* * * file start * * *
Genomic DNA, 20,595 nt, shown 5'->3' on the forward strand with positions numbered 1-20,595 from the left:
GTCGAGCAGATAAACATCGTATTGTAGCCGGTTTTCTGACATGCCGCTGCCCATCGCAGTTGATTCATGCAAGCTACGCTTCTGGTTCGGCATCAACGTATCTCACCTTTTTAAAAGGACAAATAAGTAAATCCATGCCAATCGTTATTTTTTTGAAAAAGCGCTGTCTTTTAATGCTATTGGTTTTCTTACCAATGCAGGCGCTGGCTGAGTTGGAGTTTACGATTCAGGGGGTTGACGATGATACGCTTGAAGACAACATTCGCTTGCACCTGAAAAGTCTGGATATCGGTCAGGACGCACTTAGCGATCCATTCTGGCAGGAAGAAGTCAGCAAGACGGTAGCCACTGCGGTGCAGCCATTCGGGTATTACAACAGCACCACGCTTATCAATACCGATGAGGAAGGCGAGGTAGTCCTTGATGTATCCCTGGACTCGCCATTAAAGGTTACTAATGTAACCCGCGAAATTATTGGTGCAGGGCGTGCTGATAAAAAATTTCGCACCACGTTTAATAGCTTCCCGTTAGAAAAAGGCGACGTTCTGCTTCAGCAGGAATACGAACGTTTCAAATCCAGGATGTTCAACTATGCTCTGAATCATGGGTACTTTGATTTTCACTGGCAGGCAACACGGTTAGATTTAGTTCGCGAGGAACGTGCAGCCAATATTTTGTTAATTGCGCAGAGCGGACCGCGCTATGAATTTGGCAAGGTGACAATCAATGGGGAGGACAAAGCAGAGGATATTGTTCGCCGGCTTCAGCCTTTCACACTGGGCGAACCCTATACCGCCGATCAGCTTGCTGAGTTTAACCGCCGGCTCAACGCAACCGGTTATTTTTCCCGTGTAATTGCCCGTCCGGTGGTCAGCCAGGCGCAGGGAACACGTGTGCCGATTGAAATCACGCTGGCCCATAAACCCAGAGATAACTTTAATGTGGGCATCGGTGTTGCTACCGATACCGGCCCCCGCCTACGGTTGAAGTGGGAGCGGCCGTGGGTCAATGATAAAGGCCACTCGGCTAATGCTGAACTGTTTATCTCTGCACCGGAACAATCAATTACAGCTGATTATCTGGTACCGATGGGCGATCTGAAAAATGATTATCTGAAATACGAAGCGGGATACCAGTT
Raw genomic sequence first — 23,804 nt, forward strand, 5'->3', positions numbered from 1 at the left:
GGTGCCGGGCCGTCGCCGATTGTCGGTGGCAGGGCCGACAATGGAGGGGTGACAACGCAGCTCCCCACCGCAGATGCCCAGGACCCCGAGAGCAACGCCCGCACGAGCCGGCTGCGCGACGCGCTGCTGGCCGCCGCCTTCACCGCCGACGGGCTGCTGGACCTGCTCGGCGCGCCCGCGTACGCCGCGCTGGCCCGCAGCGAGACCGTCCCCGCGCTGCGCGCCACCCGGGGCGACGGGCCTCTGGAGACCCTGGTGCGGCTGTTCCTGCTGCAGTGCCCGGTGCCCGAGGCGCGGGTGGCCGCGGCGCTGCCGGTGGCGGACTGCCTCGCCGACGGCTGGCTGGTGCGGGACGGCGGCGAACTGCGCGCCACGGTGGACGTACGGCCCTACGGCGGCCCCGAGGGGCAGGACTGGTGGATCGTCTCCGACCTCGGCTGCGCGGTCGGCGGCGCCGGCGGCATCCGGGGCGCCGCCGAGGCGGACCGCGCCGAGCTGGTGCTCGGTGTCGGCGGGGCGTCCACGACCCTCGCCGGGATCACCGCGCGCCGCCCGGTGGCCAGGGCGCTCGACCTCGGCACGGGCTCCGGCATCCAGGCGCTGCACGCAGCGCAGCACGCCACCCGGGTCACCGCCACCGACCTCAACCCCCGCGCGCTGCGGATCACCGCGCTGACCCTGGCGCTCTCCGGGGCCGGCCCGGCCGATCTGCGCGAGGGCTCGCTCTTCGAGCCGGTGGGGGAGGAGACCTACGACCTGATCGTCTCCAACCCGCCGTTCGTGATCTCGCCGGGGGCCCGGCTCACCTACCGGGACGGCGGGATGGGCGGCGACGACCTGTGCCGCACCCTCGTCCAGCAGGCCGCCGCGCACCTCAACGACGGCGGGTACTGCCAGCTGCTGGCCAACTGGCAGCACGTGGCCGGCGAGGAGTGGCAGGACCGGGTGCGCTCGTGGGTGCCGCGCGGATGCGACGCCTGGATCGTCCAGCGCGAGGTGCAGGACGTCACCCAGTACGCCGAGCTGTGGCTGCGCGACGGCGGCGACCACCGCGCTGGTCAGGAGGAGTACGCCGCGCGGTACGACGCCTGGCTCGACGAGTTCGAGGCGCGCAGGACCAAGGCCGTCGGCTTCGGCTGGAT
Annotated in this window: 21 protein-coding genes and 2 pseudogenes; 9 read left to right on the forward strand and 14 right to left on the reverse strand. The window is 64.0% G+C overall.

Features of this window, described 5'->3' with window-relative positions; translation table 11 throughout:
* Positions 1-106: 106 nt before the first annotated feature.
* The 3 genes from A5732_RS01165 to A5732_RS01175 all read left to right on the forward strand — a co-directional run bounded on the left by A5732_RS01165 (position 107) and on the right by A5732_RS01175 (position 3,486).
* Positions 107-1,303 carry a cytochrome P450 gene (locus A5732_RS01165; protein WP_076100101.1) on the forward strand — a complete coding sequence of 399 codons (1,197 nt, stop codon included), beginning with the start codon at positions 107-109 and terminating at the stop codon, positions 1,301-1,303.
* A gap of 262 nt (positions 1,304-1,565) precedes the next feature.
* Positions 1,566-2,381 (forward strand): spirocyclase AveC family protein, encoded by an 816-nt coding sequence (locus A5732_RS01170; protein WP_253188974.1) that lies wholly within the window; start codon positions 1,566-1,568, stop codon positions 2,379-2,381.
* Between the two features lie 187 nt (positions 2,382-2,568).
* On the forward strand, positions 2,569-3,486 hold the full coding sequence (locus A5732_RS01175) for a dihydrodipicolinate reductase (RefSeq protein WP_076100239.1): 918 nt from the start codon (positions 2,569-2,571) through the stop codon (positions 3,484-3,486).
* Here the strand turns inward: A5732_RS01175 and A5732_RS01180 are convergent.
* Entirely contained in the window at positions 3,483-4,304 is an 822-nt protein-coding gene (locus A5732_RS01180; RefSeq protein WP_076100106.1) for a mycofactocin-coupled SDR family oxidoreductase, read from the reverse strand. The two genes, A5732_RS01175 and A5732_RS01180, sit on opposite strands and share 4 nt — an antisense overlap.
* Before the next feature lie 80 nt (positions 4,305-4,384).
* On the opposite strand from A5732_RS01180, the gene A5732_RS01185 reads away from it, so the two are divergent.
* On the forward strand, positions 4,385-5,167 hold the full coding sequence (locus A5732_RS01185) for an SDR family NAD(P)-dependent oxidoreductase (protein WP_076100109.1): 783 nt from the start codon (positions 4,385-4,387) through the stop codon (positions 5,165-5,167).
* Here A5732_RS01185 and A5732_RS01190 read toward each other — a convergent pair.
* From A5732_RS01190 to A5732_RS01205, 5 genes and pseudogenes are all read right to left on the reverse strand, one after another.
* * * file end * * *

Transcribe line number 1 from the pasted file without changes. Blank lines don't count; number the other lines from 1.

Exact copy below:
Genomic DNA, 20,595 nt, shown 5'->3' on the forward strand with positions numbered 1-20,595 from the left: